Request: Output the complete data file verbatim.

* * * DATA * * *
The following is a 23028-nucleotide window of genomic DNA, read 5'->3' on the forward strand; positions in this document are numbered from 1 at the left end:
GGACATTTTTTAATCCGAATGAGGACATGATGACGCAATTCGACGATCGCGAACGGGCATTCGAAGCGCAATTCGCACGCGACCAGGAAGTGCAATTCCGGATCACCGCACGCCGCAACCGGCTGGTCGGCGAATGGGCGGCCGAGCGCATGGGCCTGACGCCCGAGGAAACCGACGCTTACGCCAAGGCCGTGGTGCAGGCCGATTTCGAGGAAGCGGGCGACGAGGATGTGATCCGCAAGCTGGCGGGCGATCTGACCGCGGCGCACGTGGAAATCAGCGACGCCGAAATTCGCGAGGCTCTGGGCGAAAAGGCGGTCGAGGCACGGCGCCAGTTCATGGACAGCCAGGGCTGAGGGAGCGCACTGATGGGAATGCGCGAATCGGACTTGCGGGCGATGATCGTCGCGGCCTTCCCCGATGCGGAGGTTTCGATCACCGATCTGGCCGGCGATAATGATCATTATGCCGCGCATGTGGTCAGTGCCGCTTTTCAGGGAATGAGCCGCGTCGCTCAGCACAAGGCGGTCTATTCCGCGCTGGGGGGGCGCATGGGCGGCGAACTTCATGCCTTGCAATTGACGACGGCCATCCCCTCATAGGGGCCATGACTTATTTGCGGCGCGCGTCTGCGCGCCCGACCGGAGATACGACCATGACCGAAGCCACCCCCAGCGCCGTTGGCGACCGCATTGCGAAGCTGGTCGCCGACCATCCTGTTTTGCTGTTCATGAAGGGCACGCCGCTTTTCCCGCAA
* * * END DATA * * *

The following is a 23028-nucleotide window of genomic DNA, read 5'->3' on the forward strand; positions in this document are numbered from 1 at the left end:
GGACATTTTTTAATCCGAATGAGGACATGATGACGCAATTCGACGATCGCGAACGGGCATTCGAAGCGCAATTCGCACGCGACCAGGAAGTGCAATTCCGGATCACCGCACGCCGCAACCGGCTGGTCGGCGAATGGGCGGCCGAGCGCATGGGCCTGACGCCCGAGGAAACCGACGCTTACGCCAAGGCCGTGGTGCAGGCCGATTTCGAGGAAGCGGGCGACGAGGATGTGATCCGCAAGCTGGCGGGCGATCTGACCGCGGCGCACGTGGAAATCAGCGACGCCGAAATTCGCGAGGCTCTGGGCGAAAAGGCGGTCGAGGCACGGCGCCAGTTCATGGACAGCCAGGGCTGAGGGAGCGCACTGATGGGAATGCGCGAATCGGACTTGCGGGCGATGATCGTCGCGGCCTTCCCCGATGCGGAGGTTTCGATCACCGATCTGGCCGGCGATAATGATCATTATGCCGCGCATGTGGTCAGTGCCGCTTTTCAGGGAATGAGCCGCGTCGCTCAGCACAAGGCGGTCTATTCCGCGCTGGGGGGGCGCATGGGCGGCGAACTTCATGCCTTGCAATTGACGACGGCCATCCCCTCATAGGGGCCATGACTTATTTGCGGCGCGCGTCTGCGCGCCCGACCGGAGATACGACCATGACCGAAGCCACCCCCAGCGCCGTTGGCGACCGCATTGCGAAGCTGGTCGCCGACCATCCTGTTTTGCTGTTCATGAAGGGCACGCCGCTTTTCCCGCAA